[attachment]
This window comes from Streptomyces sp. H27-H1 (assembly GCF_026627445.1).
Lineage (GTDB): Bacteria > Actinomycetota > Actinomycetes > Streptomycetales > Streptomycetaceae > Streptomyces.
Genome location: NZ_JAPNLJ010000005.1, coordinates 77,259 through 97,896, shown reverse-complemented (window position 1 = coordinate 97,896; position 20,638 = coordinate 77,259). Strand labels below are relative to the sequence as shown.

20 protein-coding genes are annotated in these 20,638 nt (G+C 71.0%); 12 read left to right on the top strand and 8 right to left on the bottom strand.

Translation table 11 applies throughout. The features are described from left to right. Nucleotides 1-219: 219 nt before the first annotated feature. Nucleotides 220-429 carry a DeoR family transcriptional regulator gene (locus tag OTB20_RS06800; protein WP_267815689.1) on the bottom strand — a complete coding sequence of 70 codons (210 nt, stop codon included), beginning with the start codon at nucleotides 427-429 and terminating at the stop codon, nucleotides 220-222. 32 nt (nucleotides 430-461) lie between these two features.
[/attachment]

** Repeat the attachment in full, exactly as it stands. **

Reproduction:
This window comes from Streptomyces sp. H27-H1 (assembly GCF_026627445.1).
Lineage (GTDB): Bacteria > Actinomycetota > Actinomycetes > Streptomycetales > Streptomycetaceae > Streptomyces.
Genome location: NZ_JAPNLJ010000005.1, coordinates 77,259 through 97,896, shown reverse-complemented (window position 1 = coordinate 97,896; position 20,638 = coordinate 77,259). Strand labels below are relative to the sequence as shown.

20 protein-coding genes are annotated in these 20,638 nt (G+C 71.0%); 12 read left to right on the top strand and 8 right to left on the bottom strand.

Translation table 11 applies throughout. The features are described from left to right. Nucleotides 1-219: 219 nt before the first annotated feature. Nucleotides 220-429 carry a DeoR family transcriptional regulator gene (locus tag OTB20_RS06800; protein WP_267815689.1) on the bottom strand — a complete coding sequence of 70 codons (210 nt, stop codon included), beginning with the start codon at nucleotides 427-429 and terminating at the stop codon, nucleotides 220-222. 32 nt (nucleotides 430-461) lie between these two features.